What if a fundraising professional could start from scratch?

I recently met with a fundraising professional who has been given the opportunity to build a resource development program starting from scratch. On the drive home, I was mulling over the possibilities in my mind, and I must admit that the opportunity appears to be exciting. My thoughts quickly turned to all my fundraising friends who walked into existing situations.

When you walk into a non-profit with a resource development program in place, there is typically a staffing structure already there. A donor database decision has likely already been made. A resource development plan and strategy are laid out, and board volunteers already have expectations.

So, I started off my return trip home with the belief that any fundraising professional would give their left arm for the opportunity to start from scratch. However, as the miles passed, I kept coming up with daunting issues. I decided to pose just a few of those questions to the readers of this blog and see what you think:

  • How do you instill a sense of “philanthropy” into an organizational culture where it might not already exist?
  • If your resource development plan contained nothing but blank pages, where would you start if you need to start bringing in dollars immediately? Would you focus hard on grant writing? Or do you take a longer view and focus on cultivating relationship with individuals?
  • Do you acquire a donor database or a CRM?
  • What should the development department look like?
  • How do you engage volunteers who weren’t recruited with resource development roles in mind? Do you take a pass on trying to engage these people and work hard at identifying and recruiting different volunteers with fundraising skills?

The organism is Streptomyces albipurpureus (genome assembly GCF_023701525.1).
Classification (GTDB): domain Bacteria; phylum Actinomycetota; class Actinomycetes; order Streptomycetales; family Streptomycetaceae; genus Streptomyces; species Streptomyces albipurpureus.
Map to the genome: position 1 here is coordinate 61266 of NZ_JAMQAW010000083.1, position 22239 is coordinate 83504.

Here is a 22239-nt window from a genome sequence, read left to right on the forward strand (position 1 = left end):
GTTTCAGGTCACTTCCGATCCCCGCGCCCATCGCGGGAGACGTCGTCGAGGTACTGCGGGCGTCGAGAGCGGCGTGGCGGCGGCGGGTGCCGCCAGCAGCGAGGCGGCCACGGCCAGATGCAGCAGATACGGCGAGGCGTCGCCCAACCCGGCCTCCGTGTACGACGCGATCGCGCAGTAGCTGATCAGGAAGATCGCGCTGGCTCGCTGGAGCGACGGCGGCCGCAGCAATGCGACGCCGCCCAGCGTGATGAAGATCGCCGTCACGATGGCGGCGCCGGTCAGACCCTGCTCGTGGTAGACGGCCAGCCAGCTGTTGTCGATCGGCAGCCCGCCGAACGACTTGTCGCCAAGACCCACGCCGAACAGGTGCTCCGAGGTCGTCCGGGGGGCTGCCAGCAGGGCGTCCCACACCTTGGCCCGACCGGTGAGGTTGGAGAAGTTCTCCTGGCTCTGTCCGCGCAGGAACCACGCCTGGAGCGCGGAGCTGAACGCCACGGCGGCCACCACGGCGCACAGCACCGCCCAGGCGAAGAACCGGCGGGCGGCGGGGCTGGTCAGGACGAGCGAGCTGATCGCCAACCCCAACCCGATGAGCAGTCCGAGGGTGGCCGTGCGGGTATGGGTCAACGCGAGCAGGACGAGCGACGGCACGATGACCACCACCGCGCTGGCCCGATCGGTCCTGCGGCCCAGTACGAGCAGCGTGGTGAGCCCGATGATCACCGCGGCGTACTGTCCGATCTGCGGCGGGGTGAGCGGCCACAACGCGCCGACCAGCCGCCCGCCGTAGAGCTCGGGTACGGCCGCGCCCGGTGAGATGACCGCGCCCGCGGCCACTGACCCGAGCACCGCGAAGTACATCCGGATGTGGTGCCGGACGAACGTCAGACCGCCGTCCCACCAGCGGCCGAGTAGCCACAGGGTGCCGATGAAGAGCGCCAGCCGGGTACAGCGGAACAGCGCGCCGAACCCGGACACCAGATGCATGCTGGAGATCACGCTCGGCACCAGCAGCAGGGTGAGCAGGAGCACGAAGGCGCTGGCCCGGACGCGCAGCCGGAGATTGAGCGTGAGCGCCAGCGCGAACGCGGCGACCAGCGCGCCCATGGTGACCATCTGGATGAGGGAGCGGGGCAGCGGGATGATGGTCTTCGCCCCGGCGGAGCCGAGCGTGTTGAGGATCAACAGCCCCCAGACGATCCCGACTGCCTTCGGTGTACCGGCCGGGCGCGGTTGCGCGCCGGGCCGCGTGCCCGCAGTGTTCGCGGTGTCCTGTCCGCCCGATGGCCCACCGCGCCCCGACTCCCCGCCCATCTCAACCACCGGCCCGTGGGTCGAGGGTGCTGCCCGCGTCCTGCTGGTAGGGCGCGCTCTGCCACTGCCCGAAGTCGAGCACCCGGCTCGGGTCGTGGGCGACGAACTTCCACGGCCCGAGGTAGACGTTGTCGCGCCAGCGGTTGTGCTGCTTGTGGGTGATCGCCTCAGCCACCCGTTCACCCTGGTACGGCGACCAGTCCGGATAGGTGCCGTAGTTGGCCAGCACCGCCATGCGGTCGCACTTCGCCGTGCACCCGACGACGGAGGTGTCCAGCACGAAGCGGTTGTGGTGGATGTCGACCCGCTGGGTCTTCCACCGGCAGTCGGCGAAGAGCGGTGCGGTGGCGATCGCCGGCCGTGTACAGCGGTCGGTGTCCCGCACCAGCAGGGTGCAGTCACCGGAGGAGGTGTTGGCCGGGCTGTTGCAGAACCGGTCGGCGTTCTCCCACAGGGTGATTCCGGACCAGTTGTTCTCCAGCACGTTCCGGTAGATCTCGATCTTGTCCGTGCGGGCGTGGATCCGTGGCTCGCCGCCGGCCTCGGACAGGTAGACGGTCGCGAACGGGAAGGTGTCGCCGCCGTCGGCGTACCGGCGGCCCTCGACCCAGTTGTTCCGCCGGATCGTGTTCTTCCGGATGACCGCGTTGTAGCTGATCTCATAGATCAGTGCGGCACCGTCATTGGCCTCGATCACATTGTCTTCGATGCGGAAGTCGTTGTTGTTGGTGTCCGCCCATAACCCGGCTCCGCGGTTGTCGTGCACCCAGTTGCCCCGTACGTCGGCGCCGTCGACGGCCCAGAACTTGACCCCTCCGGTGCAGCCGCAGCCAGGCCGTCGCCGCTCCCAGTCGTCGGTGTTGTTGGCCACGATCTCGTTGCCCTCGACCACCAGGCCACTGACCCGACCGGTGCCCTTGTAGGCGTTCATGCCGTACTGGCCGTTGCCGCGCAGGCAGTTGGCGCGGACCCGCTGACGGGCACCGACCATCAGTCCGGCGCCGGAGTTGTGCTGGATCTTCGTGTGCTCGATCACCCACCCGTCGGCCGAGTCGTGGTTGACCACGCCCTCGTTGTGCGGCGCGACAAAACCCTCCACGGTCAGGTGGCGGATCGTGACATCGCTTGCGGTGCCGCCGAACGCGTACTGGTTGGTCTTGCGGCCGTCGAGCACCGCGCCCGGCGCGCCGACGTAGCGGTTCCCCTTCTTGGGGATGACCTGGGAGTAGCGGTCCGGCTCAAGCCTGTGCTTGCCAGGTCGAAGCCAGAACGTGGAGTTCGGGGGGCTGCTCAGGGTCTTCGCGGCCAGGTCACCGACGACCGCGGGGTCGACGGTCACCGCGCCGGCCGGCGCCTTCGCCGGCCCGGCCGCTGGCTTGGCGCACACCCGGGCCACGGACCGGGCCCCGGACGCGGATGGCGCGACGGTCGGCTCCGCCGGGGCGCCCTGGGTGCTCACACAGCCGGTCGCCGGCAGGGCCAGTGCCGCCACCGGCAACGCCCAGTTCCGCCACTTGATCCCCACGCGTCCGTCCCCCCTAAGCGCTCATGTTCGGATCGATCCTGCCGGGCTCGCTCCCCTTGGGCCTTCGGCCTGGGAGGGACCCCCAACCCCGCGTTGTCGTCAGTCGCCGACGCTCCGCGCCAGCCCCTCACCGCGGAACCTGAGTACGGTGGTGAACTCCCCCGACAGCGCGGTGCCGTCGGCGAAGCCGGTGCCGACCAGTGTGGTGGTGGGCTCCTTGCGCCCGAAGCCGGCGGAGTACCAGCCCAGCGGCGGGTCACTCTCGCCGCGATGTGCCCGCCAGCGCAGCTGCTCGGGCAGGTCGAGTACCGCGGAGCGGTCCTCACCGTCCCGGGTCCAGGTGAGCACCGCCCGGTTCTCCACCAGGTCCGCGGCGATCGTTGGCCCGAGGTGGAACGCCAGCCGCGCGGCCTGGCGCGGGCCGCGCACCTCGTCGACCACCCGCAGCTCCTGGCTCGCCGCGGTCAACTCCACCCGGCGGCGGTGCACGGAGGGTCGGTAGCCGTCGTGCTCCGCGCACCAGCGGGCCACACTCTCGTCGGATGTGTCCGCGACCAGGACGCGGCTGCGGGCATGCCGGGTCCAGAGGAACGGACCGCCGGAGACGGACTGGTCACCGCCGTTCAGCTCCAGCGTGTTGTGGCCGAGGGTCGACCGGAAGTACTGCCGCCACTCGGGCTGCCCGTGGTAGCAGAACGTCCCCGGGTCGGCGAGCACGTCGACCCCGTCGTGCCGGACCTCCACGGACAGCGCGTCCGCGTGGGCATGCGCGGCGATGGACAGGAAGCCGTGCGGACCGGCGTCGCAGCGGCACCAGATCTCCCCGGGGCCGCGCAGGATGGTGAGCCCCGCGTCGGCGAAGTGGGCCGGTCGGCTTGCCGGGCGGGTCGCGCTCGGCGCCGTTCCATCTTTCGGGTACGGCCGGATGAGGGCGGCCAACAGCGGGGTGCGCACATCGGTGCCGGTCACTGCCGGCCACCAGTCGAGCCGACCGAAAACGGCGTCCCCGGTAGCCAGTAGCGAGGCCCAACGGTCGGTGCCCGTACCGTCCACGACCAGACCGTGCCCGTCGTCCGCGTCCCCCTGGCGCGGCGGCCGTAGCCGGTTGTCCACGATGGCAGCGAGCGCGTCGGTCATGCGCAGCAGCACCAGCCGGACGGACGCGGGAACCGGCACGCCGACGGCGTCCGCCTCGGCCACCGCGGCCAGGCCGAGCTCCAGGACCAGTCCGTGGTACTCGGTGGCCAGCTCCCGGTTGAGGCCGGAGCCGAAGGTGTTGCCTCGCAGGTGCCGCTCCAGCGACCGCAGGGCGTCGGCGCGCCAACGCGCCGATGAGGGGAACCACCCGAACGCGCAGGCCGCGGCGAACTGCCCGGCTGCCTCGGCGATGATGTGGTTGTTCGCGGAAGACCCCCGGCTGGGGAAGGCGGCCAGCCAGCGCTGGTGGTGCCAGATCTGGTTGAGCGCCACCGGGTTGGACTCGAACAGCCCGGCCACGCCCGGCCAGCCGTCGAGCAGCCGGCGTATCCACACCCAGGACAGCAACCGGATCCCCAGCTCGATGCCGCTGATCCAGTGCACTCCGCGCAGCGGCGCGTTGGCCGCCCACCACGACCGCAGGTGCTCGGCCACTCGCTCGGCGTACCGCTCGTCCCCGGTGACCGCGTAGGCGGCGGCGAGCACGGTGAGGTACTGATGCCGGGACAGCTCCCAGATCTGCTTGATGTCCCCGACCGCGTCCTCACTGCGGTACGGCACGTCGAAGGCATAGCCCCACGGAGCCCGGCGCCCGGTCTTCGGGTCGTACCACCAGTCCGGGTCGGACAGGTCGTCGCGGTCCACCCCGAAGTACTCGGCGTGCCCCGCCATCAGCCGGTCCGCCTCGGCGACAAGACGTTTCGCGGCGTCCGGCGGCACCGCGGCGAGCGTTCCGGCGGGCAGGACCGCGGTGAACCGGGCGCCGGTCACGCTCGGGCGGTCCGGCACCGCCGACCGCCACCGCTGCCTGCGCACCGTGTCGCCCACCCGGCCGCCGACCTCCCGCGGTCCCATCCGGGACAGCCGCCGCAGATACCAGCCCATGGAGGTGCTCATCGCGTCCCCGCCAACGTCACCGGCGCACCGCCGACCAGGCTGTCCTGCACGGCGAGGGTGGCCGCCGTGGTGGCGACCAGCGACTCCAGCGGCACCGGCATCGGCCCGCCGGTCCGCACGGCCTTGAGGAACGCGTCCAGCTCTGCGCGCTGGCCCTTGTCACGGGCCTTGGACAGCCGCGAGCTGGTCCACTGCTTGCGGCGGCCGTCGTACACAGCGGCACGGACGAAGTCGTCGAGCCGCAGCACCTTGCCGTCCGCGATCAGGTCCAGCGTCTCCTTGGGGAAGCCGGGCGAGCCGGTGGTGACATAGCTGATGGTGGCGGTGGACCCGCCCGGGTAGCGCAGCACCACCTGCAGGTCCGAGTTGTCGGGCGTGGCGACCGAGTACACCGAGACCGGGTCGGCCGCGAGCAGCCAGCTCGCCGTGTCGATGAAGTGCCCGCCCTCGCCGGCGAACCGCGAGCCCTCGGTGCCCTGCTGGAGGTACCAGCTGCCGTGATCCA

• When you don’t have any donors and no existing database, who do you start talking to? Who do you engage in planning?

As I thought through some of these questions, my mind seized on well worn expressions like:

“The grass is always greener on the other side.”

and

Be careful what you wish for, lest it come true.”

So, I toss the question open to you. Would you desire the opportunity to start over from scratch? Where would you begin? How would you tackle some the questions that I laid out above?

Please use the comment box found below to weigh-in with your thoughts. Who knows . . . that person I visited with might actually be a subscriber to this blog, and your feedback could be very insightful and valuable to them.

Here’s to your health!

Erik Anderson
Founder & President, The Healthy Non-Profit LLC
www.thehealthynonprofit.com
erik@thehealthynonprofit.com
http://twitter.com/#!/eanderson847
http://www.facebook.com/eanderson847
http://www.linkedin.com/in/erikanderson847

4 comments

  1. I have had this experience in my career, and in my case the board at the nonprofit I worked with hand-picked me to start a development program where none previously existed. I literally had to dig out a foundation with chopsticks but man did I learn. That was 8 years ago and I am now an independent consultant in Western Pa who specializes in doing just this sort of thing. I have my CFRE and learned through the school of “hard knocks”. My biggest take-away is that you absolutely MUST get the board on board. Proper board training cannot be underplayed for without that you surely will go nowhere fast and your development staff (regardless of how small or large) will get burned out and you will have turnover.
    Kate Bayer, M.Ed, CFRE
    Bayer Consulting
    Pittsburgh, PA.
    kbayerconsulting@gmail.com

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